This afternoon, Quebec Finance Minister Raymond Bachand will present his budget, which will likely reiterate the province’s plan to increase tuition by $325 annually for five years, starting this fall. The tuition debate has occupied much provincial politics this early spring. Striking students are taking to the streets on a daily basis. In one indefensible incident, a CEGEP student may have lost an eye after police tossed a “stun grenade” in his direction. The anti-
striketuition symbol, the carré rouge, abounds, notably at the recent French-language film awards, the Jutras. A few weeks back a group of students draped the cross that sits atop Mt. Royal in red.
Unfortunately, the discussion has produced considerably more heat than light. Nowhere is this more evident than in the fundamental misunderstanding of how tuition and student aid work.
Two concepts are key to understanding how this policy will affect students and access to higher education in Quebec.
The first is known as “sticker price” – the amount of tuition that Quebec allows institutions to charge.
The second is “net price” – the amount students have to pay out of their pockets once financial aid is factored in.
Quebec will use 35% of the new “sticker price” revenue to boost the $400 million it already spends each year on non-repayable bursaries. These bursaries are provided to one-quarter of university students largely on account of their low incomes to reduce their “net price.” The Quebec government implicitly agrees with the protestors that tuition increases can affect access for low-income students. So it’s investing 35% of new tuition revenue, to make sure that no needy student pays a penny more in net price, as illustrated in Figure 1.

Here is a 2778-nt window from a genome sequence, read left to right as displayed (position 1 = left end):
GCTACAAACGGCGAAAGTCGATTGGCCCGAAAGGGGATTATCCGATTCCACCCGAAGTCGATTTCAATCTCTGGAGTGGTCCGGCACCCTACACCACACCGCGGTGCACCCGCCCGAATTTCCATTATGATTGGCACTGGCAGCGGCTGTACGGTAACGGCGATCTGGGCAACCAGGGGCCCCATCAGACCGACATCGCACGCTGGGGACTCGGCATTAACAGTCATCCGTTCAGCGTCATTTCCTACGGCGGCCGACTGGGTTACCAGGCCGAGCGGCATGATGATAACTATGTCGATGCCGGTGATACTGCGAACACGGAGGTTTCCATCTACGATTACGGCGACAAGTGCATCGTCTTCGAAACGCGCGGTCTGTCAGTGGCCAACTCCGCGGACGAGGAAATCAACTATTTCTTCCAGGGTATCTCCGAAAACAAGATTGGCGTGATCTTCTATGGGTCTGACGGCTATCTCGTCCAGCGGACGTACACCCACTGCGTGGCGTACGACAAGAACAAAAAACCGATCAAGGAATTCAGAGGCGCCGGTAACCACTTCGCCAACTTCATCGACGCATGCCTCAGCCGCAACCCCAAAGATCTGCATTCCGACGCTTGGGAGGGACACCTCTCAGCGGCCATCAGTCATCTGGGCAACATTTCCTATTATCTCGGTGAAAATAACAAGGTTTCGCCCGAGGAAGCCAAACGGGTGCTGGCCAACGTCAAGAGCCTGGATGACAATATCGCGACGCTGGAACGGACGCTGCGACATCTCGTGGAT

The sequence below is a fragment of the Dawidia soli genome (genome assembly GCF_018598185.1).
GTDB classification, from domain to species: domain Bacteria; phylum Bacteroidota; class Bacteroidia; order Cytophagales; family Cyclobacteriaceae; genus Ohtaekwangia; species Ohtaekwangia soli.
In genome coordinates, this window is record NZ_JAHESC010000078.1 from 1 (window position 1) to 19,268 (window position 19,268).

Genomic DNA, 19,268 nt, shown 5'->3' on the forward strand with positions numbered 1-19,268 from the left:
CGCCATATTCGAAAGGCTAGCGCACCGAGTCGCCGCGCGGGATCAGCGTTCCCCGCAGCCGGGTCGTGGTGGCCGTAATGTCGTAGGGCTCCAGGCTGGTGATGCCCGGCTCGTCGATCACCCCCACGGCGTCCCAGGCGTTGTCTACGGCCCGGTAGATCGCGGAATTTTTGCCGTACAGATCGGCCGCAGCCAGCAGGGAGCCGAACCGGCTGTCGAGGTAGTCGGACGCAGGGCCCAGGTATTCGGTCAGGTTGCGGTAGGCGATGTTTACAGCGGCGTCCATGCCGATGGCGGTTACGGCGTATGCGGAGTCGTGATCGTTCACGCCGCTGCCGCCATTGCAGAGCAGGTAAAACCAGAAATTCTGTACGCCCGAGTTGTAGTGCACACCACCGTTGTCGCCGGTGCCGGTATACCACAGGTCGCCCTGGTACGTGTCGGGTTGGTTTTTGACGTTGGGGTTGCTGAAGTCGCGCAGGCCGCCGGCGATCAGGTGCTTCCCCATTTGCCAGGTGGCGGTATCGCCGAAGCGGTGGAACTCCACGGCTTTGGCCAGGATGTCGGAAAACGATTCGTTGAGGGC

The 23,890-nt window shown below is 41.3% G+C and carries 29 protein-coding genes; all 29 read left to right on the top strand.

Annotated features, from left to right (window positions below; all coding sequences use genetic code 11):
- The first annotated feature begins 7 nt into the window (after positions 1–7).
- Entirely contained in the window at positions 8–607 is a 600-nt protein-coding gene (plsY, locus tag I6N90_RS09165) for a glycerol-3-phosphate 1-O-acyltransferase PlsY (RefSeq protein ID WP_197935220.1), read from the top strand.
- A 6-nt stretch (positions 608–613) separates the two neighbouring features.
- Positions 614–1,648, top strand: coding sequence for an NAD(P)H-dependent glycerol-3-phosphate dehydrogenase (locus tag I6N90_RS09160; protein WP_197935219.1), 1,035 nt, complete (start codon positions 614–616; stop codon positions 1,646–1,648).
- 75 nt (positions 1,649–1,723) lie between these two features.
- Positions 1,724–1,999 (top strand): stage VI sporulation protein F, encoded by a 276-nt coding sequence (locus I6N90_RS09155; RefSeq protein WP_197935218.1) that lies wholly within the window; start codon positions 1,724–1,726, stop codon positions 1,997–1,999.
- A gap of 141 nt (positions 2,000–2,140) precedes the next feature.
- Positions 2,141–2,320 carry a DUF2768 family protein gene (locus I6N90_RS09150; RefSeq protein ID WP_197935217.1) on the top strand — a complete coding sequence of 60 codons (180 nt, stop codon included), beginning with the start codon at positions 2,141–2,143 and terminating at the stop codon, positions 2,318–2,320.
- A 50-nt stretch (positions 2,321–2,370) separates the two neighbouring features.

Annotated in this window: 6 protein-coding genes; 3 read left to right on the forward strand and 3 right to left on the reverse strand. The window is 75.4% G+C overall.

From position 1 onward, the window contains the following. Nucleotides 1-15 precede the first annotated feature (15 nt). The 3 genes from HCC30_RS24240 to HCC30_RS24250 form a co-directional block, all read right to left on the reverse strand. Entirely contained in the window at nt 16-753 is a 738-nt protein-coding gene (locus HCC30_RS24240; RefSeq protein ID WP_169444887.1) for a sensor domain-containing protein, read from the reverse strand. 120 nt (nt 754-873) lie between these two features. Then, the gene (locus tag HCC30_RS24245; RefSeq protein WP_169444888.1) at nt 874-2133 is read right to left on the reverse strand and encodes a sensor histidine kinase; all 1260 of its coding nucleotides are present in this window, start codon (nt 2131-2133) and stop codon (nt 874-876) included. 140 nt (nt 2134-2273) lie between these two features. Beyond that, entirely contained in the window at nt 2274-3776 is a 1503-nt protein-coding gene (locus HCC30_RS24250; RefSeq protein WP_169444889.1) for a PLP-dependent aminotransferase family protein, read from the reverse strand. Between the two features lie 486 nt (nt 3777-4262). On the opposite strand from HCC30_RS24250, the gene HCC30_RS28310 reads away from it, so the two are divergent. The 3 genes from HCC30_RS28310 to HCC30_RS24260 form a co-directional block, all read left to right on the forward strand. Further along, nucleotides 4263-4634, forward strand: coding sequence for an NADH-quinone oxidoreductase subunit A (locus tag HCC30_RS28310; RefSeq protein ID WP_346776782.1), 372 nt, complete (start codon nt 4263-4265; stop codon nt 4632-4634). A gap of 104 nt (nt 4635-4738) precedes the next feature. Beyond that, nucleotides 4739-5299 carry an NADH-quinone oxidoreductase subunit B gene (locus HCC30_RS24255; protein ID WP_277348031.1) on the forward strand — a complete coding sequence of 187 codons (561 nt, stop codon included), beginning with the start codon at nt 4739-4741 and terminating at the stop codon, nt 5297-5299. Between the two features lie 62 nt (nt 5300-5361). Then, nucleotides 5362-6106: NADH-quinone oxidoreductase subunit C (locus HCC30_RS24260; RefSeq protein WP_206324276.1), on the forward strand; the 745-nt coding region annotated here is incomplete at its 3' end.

Figure 1: How Low-Income Students Will Pay Tuition in Quebec, 2011-12 to 2016-17
Note: The current maximum loan is somewhat higher than tuition fees. Student aid covers a portion of both educational and living costs.
Nobody wants to pay more for their education, and nobody wants to make education inaccessible. Yet the research on access suggests that the impact of tuition increase on access is relatively weak. Moreover, those most vulnerable to a tuition increase, low-income students, are fully insulated from the pending increase.
The only real point of disagreement is whether or not Quebec should continue to subsidize middle- and upper-income students who aren’t price-sensitive at all. Students want to keep their windfall subsidy. Given Quebec’s debt-to-GDP ratio of 49%, the tuition hike represents a sensible course, turning a regressive subsidy for the wealthy into a targeted subsidy for the less well off. That Quebec can do this during a period of fiscal belt-tightening without cutting university budgets is no easy feat.
Alas, donning a red square is chic. Understanding sticker price and net price is not.